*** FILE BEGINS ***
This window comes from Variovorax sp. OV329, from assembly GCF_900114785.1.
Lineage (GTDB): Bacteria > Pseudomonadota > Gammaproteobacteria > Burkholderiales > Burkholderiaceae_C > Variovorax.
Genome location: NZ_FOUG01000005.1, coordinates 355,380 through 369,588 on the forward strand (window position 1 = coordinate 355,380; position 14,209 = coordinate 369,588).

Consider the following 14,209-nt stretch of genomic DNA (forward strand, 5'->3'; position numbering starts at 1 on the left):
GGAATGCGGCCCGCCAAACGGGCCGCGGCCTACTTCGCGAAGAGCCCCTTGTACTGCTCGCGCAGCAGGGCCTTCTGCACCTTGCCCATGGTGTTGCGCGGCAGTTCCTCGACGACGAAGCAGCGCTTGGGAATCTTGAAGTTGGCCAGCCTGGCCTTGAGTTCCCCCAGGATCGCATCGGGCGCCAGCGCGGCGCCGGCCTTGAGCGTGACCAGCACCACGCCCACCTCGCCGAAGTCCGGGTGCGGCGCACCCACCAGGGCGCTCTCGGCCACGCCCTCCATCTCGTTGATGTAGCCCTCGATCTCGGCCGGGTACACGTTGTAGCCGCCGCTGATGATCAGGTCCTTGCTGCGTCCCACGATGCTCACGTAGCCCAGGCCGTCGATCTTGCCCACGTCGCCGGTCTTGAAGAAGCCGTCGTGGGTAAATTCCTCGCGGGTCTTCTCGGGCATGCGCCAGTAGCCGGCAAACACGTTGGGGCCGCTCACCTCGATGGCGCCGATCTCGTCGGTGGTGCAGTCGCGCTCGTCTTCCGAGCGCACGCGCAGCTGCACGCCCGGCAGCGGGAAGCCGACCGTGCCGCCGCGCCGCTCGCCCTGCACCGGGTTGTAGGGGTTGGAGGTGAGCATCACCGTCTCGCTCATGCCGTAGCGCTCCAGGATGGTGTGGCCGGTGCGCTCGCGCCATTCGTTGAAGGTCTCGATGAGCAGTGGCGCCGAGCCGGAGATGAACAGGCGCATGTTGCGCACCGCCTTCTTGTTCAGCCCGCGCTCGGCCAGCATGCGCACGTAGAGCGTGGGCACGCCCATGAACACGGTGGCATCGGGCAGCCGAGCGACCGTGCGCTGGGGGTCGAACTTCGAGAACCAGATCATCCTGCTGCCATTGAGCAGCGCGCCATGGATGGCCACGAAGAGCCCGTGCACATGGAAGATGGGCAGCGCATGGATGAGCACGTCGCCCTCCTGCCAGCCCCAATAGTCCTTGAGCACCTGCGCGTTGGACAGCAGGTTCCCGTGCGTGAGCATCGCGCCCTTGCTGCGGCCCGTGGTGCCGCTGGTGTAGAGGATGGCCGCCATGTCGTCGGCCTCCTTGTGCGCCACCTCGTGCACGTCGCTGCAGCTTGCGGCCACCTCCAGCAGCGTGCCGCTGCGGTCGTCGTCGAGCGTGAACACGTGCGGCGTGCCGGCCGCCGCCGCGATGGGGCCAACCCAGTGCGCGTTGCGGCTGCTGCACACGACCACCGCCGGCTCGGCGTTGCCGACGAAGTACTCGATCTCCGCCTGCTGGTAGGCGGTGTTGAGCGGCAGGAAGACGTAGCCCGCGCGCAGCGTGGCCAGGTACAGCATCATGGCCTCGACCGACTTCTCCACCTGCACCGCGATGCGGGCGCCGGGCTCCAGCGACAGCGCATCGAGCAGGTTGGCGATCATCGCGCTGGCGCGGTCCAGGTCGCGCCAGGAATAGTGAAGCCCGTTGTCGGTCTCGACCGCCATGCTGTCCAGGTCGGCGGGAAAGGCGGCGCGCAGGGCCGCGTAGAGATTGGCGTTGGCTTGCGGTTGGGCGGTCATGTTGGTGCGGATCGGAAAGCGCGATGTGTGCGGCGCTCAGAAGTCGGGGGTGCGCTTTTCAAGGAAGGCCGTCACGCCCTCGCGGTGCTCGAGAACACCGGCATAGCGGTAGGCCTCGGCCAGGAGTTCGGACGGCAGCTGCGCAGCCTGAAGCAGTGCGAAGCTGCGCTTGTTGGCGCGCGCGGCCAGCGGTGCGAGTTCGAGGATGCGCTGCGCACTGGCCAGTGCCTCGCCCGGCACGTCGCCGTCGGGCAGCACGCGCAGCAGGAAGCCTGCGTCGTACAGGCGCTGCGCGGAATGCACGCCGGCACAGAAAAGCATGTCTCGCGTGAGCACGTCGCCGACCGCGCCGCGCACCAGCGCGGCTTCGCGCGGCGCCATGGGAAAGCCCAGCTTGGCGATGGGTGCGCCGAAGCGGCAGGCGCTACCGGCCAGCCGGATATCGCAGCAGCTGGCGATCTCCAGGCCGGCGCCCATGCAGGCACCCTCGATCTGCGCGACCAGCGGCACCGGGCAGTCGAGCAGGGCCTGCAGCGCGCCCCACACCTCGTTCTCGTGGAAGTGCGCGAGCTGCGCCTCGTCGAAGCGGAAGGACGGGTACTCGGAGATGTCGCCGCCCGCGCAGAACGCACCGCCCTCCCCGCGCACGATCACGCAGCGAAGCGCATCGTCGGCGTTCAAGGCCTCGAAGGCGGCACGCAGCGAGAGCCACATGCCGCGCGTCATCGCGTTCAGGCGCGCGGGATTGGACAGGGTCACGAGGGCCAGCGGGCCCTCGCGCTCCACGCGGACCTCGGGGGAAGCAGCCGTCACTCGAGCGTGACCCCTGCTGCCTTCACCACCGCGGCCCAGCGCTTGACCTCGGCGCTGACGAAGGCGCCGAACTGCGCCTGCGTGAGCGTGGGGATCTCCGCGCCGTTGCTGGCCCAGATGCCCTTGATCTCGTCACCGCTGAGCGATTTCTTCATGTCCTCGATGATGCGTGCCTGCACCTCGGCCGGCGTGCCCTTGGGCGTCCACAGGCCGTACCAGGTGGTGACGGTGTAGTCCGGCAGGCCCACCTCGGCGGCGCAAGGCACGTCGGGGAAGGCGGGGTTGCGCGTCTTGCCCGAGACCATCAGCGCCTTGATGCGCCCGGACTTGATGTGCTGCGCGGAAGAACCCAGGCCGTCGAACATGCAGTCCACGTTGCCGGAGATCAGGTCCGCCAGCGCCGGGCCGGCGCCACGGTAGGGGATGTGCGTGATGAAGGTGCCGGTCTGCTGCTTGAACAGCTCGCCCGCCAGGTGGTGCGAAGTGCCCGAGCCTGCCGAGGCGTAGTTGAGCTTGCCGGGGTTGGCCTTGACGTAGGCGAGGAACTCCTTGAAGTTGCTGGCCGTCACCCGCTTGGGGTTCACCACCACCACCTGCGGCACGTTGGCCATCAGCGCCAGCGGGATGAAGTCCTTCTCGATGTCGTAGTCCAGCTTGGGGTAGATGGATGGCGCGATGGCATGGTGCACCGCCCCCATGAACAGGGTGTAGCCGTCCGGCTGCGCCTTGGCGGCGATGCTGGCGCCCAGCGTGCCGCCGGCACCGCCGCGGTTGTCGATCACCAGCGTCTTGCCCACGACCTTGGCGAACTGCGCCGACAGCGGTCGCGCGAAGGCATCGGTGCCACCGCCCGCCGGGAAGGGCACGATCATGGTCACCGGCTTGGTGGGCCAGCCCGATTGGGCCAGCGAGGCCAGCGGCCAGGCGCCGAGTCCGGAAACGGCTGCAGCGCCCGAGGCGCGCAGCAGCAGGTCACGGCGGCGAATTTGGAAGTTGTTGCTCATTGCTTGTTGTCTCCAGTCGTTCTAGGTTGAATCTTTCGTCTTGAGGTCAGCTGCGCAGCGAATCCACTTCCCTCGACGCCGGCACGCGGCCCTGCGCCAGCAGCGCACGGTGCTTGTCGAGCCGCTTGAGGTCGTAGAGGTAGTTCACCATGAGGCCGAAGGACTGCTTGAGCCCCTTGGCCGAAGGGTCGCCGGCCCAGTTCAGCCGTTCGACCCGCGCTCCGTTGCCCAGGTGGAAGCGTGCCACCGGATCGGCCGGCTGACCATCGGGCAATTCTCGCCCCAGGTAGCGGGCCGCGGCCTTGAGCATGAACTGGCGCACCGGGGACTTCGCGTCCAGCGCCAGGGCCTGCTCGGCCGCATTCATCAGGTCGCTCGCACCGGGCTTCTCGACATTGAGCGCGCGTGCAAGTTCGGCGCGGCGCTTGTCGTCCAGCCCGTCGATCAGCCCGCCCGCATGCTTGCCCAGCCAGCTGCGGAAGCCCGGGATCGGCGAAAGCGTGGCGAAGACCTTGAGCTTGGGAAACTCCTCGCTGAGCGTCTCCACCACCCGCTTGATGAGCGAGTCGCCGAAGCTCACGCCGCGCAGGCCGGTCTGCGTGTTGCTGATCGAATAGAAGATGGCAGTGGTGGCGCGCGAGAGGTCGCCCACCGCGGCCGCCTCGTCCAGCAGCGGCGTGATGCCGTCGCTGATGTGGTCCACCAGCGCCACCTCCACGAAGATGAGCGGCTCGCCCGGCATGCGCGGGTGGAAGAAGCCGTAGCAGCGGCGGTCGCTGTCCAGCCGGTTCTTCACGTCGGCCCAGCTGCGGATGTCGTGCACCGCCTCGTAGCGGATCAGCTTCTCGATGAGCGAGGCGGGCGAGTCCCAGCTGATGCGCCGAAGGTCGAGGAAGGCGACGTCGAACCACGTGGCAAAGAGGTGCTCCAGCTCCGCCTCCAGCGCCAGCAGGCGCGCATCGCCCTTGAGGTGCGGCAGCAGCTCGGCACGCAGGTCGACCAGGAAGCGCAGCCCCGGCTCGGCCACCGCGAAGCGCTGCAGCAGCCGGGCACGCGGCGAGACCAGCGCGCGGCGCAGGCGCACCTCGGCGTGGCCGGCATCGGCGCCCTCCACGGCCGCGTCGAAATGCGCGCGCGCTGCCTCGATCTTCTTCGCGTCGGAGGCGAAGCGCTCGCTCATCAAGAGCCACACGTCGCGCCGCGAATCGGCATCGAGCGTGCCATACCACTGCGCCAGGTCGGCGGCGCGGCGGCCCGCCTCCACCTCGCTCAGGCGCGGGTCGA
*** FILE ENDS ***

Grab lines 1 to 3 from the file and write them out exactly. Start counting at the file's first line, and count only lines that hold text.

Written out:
This window comes from Variovorax sp. OV329, from assembly GCF_900114785.1.
Lineage (GTDB): Bacteria > Pseudomonadota > Gammaproteobacteria > Burkholderiales > Burkholderiaceae_C > Variovorax.
Genome location: NZ_FOUG01000005.1, coordinates 355,380 through 369,588 on the forward strand (window position 1 = coordinate 355,380; position 14,209 = coordinate 369,588).